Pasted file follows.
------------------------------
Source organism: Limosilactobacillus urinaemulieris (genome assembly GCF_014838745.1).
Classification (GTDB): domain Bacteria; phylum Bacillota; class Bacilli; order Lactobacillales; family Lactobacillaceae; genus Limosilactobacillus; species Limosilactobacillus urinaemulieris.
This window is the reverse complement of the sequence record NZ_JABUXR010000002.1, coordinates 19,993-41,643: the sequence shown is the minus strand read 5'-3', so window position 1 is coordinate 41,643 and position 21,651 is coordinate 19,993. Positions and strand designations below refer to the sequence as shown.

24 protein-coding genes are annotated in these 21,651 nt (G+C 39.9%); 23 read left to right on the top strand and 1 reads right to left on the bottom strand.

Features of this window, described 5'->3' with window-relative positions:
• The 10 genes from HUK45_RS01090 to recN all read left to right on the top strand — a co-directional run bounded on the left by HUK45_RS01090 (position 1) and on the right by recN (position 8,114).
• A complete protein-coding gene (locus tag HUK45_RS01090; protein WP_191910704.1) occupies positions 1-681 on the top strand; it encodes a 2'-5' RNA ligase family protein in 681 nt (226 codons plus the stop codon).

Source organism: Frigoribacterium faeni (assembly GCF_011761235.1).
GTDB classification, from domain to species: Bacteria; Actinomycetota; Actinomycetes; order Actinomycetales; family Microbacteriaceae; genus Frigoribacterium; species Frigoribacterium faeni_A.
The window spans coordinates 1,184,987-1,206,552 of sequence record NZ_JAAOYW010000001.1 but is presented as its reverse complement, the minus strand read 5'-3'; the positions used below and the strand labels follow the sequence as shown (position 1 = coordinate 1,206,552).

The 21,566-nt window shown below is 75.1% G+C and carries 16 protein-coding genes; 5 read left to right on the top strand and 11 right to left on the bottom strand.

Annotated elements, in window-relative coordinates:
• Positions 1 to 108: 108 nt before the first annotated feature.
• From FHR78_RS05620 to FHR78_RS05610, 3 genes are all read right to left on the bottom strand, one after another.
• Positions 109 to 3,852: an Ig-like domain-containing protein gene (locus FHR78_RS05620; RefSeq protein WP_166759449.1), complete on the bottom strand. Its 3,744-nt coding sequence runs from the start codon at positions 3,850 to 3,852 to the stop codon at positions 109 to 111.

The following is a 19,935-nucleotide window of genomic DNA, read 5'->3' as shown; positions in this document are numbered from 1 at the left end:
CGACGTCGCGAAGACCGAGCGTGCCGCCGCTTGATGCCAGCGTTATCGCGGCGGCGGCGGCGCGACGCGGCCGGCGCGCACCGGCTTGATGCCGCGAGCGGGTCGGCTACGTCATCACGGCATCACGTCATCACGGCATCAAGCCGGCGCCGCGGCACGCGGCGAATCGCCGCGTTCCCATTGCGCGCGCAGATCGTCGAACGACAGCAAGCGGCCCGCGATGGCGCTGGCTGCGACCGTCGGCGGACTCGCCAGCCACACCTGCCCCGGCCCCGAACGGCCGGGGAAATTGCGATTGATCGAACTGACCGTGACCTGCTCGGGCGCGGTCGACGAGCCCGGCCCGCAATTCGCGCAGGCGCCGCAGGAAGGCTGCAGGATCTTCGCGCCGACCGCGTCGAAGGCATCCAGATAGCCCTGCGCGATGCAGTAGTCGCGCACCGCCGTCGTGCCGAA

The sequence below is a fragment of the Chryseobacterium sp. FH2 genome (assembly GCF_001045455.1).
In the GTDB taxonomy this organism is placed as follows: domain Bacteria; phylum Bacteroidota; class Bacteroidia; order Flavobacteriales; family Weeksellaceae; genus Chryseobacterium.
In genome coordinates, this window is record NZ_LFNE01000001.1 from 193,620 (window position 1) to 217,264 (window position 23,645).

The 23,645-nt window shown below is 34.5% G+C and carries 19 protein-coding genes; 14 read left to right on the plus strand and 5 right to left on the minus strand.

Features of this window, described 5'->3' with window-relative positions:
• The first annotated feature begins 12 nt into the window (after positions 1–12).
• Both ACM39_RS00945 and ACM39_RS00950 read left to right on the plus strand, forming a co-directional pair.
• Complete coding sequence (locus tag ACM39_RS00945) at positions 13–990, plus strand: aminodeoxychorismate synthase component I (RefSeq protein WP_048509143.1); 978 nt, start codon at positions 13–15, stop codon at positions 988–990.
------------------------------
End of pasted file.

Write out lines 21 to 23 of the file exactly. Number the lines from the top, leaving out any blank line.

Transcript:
The 23,645-nt window shown below is 34.5% G+C and carries 19 protein-coding genes; 14 read left to right on the plus strand and 5 right to left on the minus strand.

Features of this window, described 5'->3' with window-relative positions:
• The first annotated feature begins 12 nt into the window (after positions 1–12).